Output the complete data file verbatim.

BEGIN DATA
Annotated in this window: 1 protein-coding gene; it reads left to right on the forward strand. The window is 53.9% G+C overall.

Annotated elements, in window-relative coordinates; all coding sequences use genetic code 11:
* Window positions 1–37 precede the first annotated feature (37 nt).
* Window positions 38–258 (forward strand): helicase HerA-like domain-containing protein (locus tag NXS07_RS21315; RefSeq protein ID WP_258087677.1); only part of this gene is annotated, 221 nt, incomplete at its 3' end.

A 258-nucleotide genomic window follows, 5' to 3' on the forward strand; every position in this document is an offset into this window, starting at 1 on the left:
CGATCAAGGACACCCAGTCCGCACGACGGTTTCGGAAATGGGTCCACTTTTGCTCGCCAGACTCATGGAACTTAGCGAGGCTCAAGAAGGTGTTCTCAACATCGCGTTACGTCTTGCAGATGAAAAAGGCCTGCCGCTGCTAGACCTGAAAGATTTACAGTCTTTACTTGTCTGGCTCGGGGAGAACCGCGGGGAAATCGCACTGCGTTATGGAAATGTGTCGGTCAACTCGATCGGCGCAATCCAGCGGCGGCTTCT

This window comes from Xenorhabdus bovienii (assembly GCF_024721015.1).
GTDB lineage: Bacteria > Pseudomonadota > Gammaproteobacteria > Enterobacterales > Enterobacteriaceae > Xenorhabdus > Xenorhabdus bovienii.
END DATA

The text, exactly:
Annotated in this window: 1 protein-coding gene; it reads left to right on the forward strand. The window is 53.9% G+C overall.

Annotated elements, in window-relative coordinates; all coding sequences use genetic code 11:
* Window positions 1–37 precede the first annotated feature (37 nt).
* Window positions 38–258 (forward strand): helicase HerA-like domain-containing protein (locus tag NXS07_RS21315; RefSeq protein ID WP_258087677.1); only part of this gene is annotated, 221 nt, incomplete at its 3' end.

A 258-nucleotide genomic window follows, 5' to 3' on the forward strand; every position in this document is an offset into this window, starting at 1 on the left:
CGATCAAGGACACCCAGTCCGCACGACGGTTTCGGAAATGGGTCCACTTTTGCTCGCCAGACTCATGGAACTTAGCGAGGCTCAAGAAGGTGTTCTCAACATCGCGTTACGTCTTGCAGATGAAAAAGGCCTGCCGCTGCTAGACCTGAAAGATTTACAGTCTTTACTTGTCTGGCTCGGGGAGAACCGCGGGGAAATCGCACTGCGTTATGGAAATGTGTCGGTCAACTCGATCGGCGCAATCCAGCGGCGGCTTCT

This window comes from Xenorhabdus bovienii (assembly GCF_024721015.1).
GTDB lineage: Bacteria > Pseudomonadota > Gammaproteobacteria > Enterobacterales > Enterobacteriaceae > Xenorhabdus > Xenorhabdus bovienii.